|Major Groups > Stinkhorns > Clathrus baumii|
by Michael Kuo
Illustrated and described here is an interesting white stinkhorn from South Africa. It matches Clathrus baumii in the sense of mycologist D. M. Dring (1980), but it is a little uncertain whether Dring's concept corresponds perfectly with Clathrus baumii as it was originally described.
The crucial identifying features for this mushroom are: the pale colors, the flattened arms that make up the cage structure, and the fact that the spore slime is produced on fairly large wart-like swellings ("glebifers," in Mycologese) at the intersections of the arms. According to Dring, the species "varies from white to pale ochraceous" and "should be easily recognizable by the strikingly flat outer surface of the arms."
Clathrus baumii was originally described from Angola (Hennings, 1903) as a "flavo-aurantio" (Latin for yellow-orange) mushroom, without any mention of flattened arms—seemingly at odds with Dring's concept, although Hennings did emphasize the glebifers: "in axillis verrucam ferentibus pulpa sporarum atro-olivacea tegentem" (more or less: warts in the joints bearing blackish olive spore slime).
The species was redescribed in 1963 from South Africa by Dissing and Lange, as "jaune vif à jaune brun" (bright yellow to yellowish brown) and without any mention of flattened arms—but, again, with special attention to the glebifers.
In 1980 Dring reiterated Dissing and Lange's description of the species, and cited additional African drawings and collections of Clathrus baumii from Kenya, Tanzania, Uganda, and Zaire. However, Dring also placed the species in the Caribbean and South America, based on collections from R. W. G. Dennis, which Dring said differed from African material only in having "a pinkish volva." Complicating things even more, Dring based his illustrations (line drawings) of the species on the Caribbean and South American material, rather than the African material.
Are you done yet? Because things get more complicated.
The South American and Caribbean version with the pink volva has since been described as distinct from Clathrus baumii, as Clathrus roseovolvatus, by Lécuru and collaborators (2013). The description and photos portray a white species with arms that are not particularly flattened—and no glebifers; the spore slime of Clathrus roseovolvatus is produced all along the inner surfaces of the arms, without specialized, wart-like structures.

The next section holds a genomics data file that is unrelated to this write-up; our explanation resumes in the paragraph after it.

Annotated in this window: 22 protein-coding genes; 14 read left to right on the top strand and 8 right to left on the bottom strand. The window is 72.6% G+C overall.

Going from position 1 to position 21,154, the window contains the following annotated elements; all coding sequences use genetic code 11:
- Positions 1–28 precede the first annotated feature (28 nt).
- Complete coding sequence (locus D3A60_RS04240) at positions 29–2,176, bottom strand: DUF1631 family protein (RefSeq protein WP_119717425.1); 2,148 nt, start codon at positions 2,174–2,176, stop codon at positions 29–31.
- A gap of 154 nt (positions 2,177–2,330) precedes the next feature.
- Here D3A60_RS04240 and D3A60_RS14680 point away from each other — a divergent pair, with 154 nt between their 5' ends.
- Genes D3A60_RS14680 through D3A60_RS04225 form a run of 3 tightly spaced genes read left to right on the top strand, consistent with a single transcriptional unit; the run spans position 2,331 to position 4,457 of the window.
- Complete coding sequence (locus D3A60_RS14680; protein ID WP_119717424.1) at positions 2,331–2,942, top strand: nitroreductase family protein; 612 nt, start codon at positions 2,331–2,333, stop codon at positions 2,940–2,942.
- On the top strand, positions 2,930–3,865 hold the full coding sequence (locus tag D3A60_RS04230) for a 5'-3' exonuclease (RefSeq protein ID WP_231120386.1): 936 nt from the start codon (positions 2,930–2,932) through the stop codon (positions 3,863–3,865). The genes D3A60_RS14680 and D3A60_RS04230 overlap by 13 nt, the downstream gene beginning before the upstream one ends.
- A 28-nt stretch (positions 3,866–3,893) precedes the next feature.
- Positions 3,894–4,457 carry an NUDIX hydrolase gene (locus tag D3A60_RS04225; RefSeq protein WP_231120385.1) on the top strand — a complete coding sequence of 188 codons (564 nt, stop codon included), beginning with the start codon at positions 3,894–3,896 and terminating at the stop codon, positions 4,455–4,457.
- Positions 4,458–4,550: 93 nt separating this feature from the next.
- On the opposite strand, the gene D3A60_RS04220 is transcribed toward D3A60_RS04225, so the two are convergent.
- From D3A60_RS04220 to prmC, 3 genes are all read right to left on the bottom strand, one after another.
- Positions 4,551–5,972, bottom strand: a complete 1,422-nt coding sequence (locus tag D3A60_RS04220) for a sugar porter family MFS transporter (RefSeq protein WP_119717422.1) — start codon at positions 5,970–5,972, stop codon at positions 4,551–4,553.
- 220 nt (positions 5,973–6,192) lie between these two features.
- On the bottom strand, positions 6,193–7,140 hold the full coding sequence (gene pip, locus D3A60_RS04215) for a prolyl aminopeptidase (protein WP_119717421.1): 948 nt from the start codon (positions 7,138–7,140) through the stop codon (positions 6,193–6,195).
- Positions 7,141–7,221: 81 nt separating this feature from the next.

Frustratingly, Lécuru and collaborators go to great lengths to compare their species with descriptions of Clathrus baumii, but appear not to have read the previous descriptions very carefully, because they make no note of the glebifer/no-glebifer difference—and in their key to "white or yellowish species of Clathrus" worldwide, they place only one glebifer-bearing species in Africa, Clathrus transvaalensis. The latter species is known from South Africa and features glebifers and pink to pinkish arms.
So, unless I am missing something, the possibilities include: 1) the mushroom illustrated and described here is Clathrus baumii, which is found across Africa and ranges in color from yellow to white; 2) the mushroom is an undescribed species, mistaken for Clathrus baumii by Dring; 3) the mushroom is a pale, flat-armed version of Clathrus transvaalensis (in which case the possibility that Clathrus transvaalensis is really just a pink version of Clahtrus baumii arises).
Thanks to Albert Kaffka for documenting, collecting, and preserving this species for study; his collection is deposited in The Herbarium of Michael Kuo.
Ecology: Saprobic; growing alone or gregariously in grassy areas; January; possibly widespread across Africa (see discussion above). The illustrated and described collection is from South Africa.
Mature Fruiting Body: 8 cm high; 7 cm wide; consisting of a round-ish, hollow lattice that arises from a stemlike structure.
Lattice Arms: About 1 cm wide and 3 mm thick; forming about 20 more or less round holes; edges of holes tightly striate for 2–4 mm; outer surfaces white, flattened, minutely pitted and spongelike; hollow; inner surfaces bumpy and dull yellowish; glebifers found on the inner surfaces at the intersections of the arms, 0.5–1.5 cm across, wart-like, bumpy.
Volva: Sac-like, encasing the base of the fruiting body; whitish.
Spore Slime: Dark brown; covering the glebifers; very malodorous.
Microscopic Features: Spores 3.5–5 x 1.5–2 µm; subcylindric; smooth; hyaline in KOH, often with two small guttules. Sphaerocysts of the pseudostipe 12–24 µm; subglobose; walls about 0.5 µm thick; hyaline in KOH. Hyphae of the volva 1–3 µm wide; smooth; thin-walled; hyaline in KOH; septate; clamp connections not found.
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Cite this page as:
Kuo, M. (2020, September). Clathrus baumii. Retrieved from the MushroomExpert.Com Web site: http://www.mushroomexpert.com/clathrus_baumii.html